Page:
Why The AT&T/T-Mobile Merger Should Not Come To Pass

Pacman AT&T T-Mobile

Even though the growth of the modern mobile computing market is moving at whirlwind speed, one of the main reasons why it didn’t happen earlier was because of the control that conservative wireless carriers exerted over devices running on their networks. Should AT&T (NYSE: T) be allowed to acquire T-Mobile, wireless carriers will get even further control over the distribution and makeup of the hardware and software that is changing the way we interact with computers, and they’ll likely charge us more for the privilege.

There’s really nothing else to conclude following a week in which AT&T CEO Randall Stephenson attempted to convince an incredulous Congressman that his company didn’t compete with T-Mobile, which AT&T has proposed to acquire for $39 billion, despite the fact that AT&T lists T-Mobile on a Web site dedicated to evangelizing the deal in a section called “Know The Facts: Competitive Landscape.” When you’re reducing to making those kinds of arguments in hopes of convincing the skeptics, it’s a sure sign that you’re low on ammunition.

The simple truth is that the proposed AT&T/T-Mobile merger would place far too many mobile computing customers under the control of a single corporation that has not shown particular strength in network performance or customer service but is very adept at cutting exclusive deals for the best handsets. There were 302.9 million wireless subscribers in the U.S as of December 2010, according to the CTIA, representing 96 percent penetration. Should T-Mobile’s customers be forced into a shotgun marriage with AT&T, the combined entity would serve 130 million customers.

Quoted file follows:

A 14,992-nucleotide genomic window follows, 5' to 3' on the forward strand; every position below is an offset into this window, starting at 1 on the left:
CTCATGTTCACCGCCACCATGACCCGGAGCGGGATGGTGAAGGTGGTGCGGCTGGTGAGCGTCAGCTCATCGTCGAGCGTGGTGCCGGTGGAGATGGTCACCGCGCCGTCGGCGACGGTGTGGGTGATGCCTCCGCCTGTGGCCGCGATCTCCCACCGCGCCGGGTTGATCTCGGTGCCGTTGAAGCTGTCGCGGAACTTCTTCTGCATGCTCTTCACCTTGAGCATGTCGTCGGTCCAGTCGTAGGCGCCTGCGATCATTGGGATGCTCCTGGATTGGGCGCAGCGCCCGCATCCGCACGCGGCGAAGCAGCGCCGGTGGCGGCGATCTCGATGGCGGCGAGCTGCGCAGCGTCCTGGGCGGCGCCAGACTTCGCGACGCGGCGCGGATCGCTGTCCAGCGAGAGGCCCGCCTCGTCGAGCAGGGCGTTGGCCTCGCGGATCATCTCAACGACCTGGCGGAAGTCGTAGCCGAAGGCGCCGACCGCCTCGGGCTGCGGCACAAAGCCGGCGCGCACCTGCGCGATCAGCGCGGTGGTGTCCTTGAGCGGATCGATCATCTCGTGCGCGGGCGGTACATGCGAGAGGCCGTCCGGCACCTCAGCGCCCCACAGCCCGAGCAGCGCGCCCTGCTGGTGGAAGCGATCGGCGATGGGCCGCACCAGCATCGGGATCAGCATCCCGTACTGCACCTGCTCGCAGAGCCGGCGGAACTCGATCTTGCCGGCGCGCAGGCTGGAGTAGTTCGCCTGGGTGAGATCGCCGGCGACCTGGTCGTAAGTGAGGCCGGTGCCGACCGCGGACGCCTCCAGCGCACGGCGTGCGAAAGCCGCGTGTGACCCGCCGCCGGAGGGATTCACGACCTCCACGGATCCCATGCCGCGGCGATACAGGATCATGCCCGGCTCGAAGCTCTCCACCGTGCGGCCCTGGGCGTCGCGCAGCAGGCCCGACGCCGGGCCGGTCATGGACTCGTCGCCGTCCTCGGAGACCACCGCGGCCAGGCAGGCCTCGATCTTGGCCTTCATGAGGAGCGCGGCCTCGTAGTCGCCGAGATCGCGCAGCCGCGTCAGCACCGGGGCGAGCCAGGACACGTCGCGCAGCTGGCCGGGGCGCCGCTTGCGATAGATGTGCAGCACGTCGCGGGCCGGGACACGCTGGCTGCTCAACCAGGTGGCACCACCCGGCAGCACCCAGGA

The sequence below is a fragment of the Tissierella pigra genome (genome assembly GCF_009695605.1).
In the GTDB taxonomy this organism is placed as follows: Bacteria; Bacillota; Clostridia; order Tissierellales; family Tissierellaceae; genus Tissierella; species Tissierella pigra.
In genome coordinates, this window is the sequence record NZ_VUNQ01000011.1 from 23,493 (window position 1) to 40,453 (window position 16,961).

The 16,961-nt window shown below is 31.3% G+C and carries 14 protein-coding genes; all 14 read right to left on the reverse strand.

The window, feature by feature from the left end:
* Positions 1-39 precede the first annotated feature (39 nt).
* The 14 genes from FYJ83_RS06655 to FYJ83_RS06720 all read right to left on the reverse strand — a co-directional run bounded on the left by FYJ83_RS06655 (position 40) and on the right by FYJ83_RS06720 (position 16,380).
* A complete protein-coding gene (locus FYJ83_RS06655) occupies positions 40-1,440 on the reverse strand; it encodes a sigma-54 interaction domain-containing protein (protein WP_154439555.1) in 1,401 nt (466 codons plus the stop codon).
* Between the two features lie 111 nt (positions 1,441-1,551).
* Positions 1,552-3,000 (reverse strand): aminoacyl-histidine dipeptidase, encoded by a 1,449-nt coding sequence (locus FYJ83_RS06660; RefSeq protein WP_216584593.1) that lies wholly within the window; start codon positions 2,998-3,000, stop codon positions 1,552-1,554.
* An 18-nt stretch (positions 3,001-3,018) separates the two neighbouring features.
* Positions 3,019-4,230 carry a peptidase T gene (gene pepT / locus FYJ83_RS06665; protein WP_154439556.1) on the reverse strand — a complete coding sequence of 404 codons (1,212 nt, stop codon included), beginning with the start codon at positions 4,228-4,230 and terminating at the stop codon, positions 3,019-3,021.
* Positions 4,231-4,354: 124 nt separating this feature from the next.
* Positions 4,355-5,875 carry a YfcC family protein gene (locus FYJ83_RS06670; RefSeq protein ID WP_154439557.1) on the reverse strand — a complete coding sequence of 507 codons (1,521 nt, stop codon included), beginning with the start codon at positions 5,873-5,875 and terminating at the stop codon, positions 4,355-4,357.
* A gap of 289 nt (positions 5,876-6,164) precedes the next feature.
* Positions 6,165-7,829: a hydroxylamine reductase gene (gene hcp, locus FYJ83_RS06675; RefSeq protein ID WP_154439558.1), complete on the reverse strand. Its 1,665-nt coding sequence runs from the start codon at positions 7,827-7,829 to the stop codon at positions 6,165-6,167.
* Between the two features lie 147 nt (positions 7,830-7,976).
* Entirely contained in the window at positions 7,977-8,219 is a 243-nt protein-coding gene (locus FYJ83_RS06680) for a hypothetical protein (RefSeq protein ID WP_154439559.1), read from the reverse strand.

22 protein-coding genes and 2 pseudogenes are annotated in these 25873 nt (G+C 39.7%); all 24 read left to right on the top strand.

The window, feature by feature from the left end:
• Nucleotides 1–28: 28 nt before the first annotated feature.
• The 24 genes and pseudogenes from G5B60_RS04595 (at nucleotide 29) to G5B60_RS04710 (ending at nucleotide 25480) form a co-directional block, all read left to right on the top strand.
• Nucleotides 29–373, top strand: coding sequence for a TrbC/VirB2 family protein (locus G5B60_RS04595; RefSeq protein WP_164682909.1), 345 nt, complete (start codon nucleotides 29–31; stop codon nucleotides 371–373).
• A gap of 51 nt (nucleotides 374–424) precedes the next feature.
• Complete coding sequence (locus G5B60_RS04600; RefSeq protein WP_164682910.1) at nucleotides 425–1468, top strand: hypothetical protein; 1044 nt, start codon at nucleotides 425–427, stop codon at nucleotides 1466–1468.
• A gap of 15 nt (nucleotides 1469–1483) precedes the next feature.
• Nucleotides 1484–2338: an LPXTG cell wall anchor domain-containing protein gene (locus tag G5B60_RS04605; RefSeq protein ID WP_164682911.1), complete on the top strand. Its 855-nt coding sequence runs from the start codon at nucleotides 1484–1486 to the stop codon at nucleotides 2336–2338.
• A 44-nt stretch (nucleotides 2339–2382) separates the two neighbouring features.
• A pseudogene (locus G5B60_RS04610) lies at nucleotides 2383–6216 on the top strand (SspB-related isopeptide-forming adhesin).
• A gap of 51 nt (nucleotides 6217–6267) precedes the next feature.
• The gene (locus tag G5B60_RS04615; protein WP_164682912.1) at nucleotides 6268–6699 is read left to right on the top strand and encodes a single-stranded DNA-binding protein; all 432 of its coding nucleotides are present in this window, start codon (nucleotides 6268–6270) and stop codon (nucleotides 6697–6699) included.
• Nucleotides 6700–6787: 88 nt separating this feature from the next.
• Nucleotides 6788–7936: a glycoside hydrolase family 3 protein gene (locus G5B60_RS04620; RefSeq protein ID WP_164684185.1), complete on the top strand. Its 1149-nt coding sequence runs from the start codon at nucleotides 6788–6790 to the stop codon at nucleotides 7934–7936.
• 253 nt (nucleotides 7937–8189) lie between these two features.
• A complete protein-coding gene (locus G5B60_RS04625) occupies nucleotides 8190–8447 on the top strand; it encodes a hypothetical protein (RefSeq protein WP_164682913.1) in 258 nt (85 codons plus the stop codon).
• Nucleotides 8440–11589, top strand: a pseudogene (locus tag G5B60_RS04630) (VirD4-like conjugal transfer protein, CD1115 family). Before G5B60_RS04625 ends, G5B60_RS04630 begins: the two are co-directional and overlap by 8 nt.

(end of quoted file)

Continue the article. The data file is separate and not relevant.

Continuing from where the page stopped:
AT&T says it wants this merger to go through because without T-Mobile, it won’t have enough spectrum to build a national 4G network. What it really wants is the market power that comes from being the biggest carrier in the hottest mobile market in the world.

When AT&T executives discuss the merger, they usually paint a very broad picture of the wireless market in general, describing a fiercely-competitive landscape in which scrappy underdog carriers like U.S. Cellular, MetroPCS, and Cellular South challenge the four main national carriers on a local basis. If you were looking at mobile phones exclusively as voice devices, that might actually be true.

However, when you consider the competitive landscape for data devices, which we can all pretty much agree is the future of the mobile market, things look a little different.

The latest and greatest phone offered by MetroPCS in my area is the Samsung Galaxy Indulge, a version of the Samsung’s Galaxy S models. CNET’s review of that phone states “However, the specs pale in comparison to its more-premium Galaxy S cousins, like the Samsung Epic 4G.” U.S. Cellular is promoting the Samsung Mesmerize, which is basically the same as the Galaxy Indulge with a few more bells and whistles, while Cellular South has the Galaxy S Showcase; same deal.